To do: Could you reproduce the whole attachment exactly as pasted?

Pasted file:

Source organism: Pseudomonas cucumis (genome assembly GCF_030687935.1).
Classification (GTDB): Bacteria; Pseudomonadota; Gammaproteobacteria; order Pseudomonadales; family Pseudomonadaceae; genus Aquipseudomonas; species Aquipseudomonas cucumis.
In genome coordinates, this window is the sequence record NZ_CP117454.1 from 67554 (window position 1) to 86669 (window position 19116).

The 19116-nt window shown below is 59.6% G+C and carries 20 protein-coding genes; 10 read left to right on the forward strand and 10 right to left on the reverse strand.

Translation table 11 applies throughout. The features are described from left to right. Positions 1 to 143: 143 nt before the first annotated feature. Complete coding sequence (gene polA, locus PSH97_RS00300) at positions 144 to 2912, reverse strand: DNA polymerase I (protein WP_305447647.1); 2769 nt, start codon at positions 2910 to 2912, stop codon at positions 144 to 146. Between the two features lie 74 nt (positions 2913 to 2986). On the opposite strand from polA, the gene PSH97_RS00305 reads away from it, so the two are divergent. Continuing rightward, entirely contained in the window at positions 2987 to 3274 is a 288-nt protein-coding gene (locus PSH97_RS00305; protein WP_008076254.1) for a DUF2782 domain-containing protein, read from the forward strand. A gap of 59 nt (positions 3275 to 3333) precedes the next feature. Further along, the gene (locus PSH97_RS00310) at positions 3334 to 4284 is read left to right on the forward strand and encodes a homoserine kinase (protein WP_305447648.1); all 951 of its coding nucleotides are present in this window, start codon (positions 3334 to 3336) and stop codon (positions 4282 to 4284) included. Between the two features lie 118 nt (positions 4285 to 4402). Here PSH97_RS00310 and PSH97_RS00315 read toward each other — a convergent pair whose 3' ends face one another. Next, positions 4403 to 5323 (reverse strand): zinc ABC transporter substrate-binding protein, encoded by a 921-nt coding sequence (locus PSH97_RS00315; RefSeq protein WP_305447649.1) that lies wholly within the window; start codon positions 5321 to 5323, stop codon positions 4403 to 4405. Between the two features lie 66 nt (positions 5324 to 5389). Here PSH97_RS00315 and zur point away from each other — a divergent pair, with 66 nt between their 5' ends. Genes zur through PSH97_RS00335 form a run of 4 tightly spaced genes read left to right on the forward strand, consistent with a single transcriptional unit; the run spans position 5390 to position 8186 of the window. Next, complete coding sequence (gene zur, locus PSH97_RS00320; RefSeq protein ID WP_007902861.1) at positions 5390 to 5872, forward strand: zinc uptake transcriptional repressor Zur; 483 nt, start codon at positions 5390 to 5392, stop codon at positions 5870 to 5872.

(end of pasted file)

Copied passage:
Source organism: Pseudomonas cucumis (genome assembly GCF_030687935.1).
Classification (GTDB): Bacteria; Pseudomonadota; Gammaproteobacteria; order Pseudomonadales; family Pseudomonadaceae; genus Aquipseudomonas; species Aquipseudomonas cucumis.
In genome coordinates, this window is the sequence record NZ_CP117454.1 from 67554 (window position 1) to 86669 (window position 19116).

The 19116-nt window shown below is 59.6% G+C and carries 20 protein-coding genes; 10 read left to right on the forward strand and 10 right to left on the reverse strand.

Translation table 11 applies throughout. The features are described from left to right. Positions 1 to 143: 143 nt before the first annotated feature. Complete coding sequence (gene polA, locus PSH97_RS00300) at positions 144 to 2912, reverse strand: DNA polymerase I (protein WP_305447647.1); 2769 nt, start codon at positions 2910 to 2912, stop codon at positions 144 to 146. Between the two features lie 74 nt (positions 2913 to 2986). On the opposite strand from polA, the gene PSH97_RS00305 reads away from it, so the two are divergent. Continuing rightward, entirely contained in the window at positions 2987 to 3274 is a 288-nt protein-coding gene (locus PSH97_RS00305; protein WP_008076254.1) for a DUF2782 domain-containing protein, read from the forward strand. A gap of 59 nt (positions 3275 to 3333) precedes the next feature. Further along, the gene (locus PSH97_RS00310) at positions 3334 to 4284 is read left to right on the forward strand and encodes a homoserine kinase (protein WP_305447648.1); all 951 of its coding nucleotides are present in this window, start codon (positions 3334 to 3336) and stop codon (positions 4282 to 4284) included. Between the two features lie 118 nt (positions 4285 to 4402). Here PSH97_RS00310 and PSH97_RS00315 read toward each other — a convergent pair whose 3' ends face one another. Next, positions 4403 to 5323 (reverse strand): zinc ABC transporter substrate-binding protein, encoded by a 921-nt coding sequence (locus PSH97_RS00315; RefSeq protein WP_305447649.1) that lies wholly within the window; start codon positions 5321 to 5323, stop codon positions 4403 to 4405. Between the two features lie 66 nt (positions 5324 to 5389). Here PSH97_RS00315 and zur point away from each other — a divergent pair, with 66 nt between their 5' ends. Genes zur through PSH97_RS00335 form a run of 4 tightly spaced genes read left to right on the forward strand, consistent with a single transcriptional unit; the run spans position 5390 to position 8186 of the window. Next, complete coding sequence (gene zur, locus PSH97_RS00320; RefSeq protein ID WP_007902861.1) at positions 5390 to 5872, forward strand: zinc uptake transcriptional repressor Zur; 483 nt, start codon at positions 5390 to 5392, stop codon at positions 5870 to 5872.